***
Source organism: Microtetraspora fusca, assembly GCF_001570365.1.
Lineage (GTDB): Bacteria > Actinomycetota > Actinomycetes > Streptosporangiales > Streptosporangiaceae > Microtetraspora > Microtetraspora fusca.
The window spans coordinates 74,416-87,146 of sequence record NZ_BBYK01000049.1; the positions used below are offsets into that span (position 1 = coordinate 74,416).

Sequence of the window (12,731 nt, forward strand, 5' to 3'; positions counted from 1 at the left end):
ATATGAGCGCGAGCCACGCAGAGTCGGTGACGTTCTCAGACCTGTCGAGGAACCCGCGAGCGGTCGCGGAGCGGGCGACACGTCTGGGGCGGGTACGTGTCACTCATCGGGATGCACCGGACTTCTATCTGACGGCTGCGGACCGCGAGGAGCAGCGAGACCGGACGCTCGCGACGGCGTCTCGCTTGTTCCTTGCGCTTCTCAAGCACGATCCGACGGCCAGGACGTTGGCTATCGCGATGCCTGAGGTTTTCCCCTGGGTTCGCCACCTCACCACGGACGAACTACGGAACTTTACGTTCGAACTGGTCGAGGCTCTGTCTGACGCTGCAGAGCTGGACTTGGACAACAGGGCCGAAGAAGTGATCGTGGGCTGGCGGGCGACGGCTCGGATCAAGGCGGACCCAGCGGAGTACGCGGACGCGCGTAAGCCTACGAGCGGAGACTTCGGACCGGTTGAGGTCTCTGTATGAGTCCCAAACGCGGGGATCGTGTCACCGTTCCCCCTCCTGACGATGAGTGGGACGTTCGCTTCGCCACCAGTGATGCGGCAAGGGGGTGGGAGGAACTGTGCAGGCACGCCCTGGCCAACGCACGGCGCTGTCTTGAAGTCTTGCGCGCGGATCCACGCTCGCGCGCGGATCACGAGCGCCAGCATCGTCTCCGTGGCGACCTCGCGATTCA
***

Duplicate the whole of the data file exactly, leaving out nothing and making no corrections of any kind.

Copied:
Source organism: Microtetraspora fusca, assembly GCF_001570365.1.
Lineage (GTDB): Bacteria > Actinomycetota > Actinomycetes > Streptosporangiales > Streptosporangiaceae > Microtetraspora > Microtetraspora fusca.
The window spans coordinates 74,416-87,146 of sequence record NZ_BBYK01000049.1; the positions used below are offsets into that span (position 1 = coordinate 74,416).

Sequence of the window (12,731 nt, forward strand, 5' to 3'; positions counted from 1 at the left end):
ATATGAGCGCGAGCCACGCAGAGTCGGTGACGTTCTCAGACCTGTCGAGGAACCCGCGAGCGGTCGCGGAGCGGGCGACACGTCTGGGGCGGGTACGTGTCACTCATCGGGATGCACCGGACTTCTATCTGACGGCTGCGGACCGCGAGGAGCAGCGAGACCGGACGCTCGCGACGGCGTCTCGCTTGTTCCTTGCGCTTCTCAAGCACGATCCGACGGCCAGGACGTTGGCTATCGCGATGCCTGAGGTTTTCCCCTGGGTTCGCCACCTCACCACGGACGAACTACGGAACTTTACGTTCGAACTGGTCGAGGCTCTGTCTGACGCTGCAGAGCTGGACTTGGACAACAGGGCCGAAGAAGTGATCGTGGGCTGGCGGGCGACGGCTCGGATCAAGGCGGACCCAGCGGAGTACGCGGACGCGCGTAAGCCTACGAGCGGAGACTTCGGACCGGTTGAGGTCTCTGTATGAGTCCCAAACGCGGGGATCGTGTCACCGTTCCCCCTCCTGACGATGAGTGGGACGTTCGCTTCGCCACCAGTGATGCGGCAAGGGGGTGGGAGGAACTGTGCAGGCACGCCCTGGCCAACGCACGGCGCTGTCTTGAAGTCTTGCGCGCGGATCCACGCTCGCGCGCGGATCACGAGCGCCAGCATCGTCTCCGTGGCGACCTCGCGATTCA